Of course, Foiritan had no official authority on the station, but with the current leadership being as tentative as it was he could steamroll over all barriers and protocols like a scorpion in a henhouse. Ariko would have thought Foiritan would storm right to the command center to take control, but she didn't count on his fascination for technology. He had to take a tour of the facilities first, starting with a visit to Umailen and Touvolle, whom Foiritan had come to love and respect. They showed him around the lab. Foiritan's face lit up each time a new invention was shown to him and by the time they came to Ariko's desk he was positively beaming.
“Here is the girl that discovered the missing blueprints,” Touvolle said, introducing Ariko. She shyly shook Foiritan's hand. A shadow had past over his face at the mention of the stolen blueprints and now he looked grave and troubled.
“Ah, yes. The missing blueprints,” he said softly, staring Ariko straight in the eyes as they shook hands. She could feel the charisma radiating off him and understood finally what the Gallenteans saw in this man that many considered a buffoon not fit for office. She remembered all the times she and her schoolmates had mocked this man after his latest folly. It made her blush and avert her eyes. Foiritan smiled knowingly and released her hand.
“Such a shame that some people are willing to sacrifice the future for such a short term gain,” he continued softly, still looking intently at Ariko.
“Quite so,” Touvolle concurred, a bit bewildered by the short exchange of words between president Foiritan and Ariko the junior assistant.
Ariko tried to breath calmly as Foiritan continued his tour of the lab. The sheer animalistic charisma of the man was enough to overwhelm anyone, but his words had hit her like a sledgehammer. Did he know about her being a spy? Or was it just innocent small talk? She couldn't tell.
She watched Foiritan as he talked privately with the two scientists for a few minutes, his bodyguards making sure no one could approach them. The scientists glanced furtively around the lab a few times, but never at her. She breathed a sigh of relief. If they were talking about her they surely would have looked in her direction at least once.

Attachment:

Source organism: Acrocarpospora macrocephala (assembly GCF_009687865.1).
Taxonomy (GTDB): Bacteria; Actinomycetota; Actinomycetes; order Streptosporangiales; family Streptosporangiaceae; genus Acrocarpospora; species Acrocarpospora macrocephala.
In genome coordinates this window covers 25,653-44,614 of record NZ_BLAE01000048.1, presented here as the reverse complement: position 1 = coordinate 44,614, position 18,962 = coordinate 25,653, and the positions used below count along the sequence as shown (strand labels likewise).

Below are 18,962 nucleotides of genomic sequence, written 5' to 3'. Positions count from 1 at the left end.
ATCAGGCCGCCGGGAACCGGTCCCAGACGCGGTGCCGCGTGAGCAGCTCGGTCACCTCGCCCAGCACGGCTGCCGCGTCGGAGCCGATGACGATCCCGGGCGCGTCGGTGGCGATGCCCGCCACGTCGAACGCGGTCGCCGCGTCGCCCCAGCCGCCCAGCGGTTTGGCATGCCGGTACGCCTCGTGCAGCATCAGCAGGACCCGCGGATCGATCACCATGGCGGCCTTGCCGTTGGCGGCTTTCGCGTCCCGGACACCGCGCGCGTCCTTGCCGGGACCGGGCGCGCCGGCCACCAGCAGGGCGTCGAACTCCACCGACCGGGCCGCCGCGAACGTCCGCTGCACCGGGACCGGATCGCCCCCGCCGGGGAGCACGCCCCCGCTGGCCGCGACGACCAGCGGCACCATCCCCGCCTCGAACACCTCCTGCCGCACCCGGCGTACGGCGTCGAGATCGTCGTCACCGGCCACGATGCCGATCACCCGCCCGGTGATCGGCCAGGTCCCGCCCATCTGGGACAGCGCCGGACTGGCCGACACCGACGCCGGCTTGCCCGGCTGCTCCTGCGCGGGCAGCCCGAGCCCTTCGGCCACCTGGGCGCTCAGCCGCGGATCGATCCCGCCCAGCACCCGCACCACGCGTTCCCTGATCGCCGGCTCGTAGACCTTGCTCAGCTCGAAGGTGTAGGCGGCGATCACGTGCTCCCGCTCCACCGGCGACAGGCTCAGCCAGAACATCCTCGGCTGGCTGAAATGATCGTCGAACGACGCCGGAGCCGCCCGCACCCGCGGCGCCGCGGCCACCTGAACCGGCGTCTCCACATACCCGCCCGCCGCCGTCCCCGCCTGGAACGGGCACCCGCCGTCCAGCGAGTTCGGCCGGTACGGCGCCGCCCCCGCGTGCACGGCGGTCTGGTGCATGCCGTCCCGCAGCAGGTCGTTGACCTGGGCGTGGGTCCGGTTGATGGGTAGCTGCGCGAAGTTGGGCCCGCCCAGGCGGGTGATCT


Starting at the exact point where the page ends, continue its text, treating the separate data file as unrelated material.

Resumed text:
Later that day Ariko found out that Foiritan had ordered a thorough investigation into the theft, to be carried out by a team of independent investigators brought from outside. Foiritan made it quite clear that this team would have full access to the station and all relevant data, in order to speed up the investigation process as much as possible. Having come what he set out for, Foiritan and his entourage of PR people and the media, left the station on the large luxury yacht that had brought them here.
The next few days went by like in a dream. Ariko tried to keep her mind on the job, but her mind kept returning to the stolen blueprints. She knew that the future of the project hinged on the results of the ongoing investigation and so did the rest of the workers. Even Gunaris seemed too distant and preoccupied to talk to her. Only now, thinking about the future of the project, did she realize really how important it had become to her. She had been skeptical for a long time and the spying game had distracted her from seeing where her true priorities lay. Now she knew; with the project. With Umailen and Touvolle. She also feared that the investigation would turn up something unwanted, such as her being a secret agent. She hadn't heard anything from Mitsu in days, and though she hoped this merely meant he was being cautious she sometimes feared he had been arrested. She needed someone to talk to so she wouldn't go mad, turning these thoughts around in her head again and again. She finally managed to break Gunaris down and get him to talk to her. She stayed well away from discussing current affairs with him, as she feared this would shut him up, so she opted instead to talk about his youth. After a hesitating start, he soon got into gear and started telling her about his enthusiasm for numbers.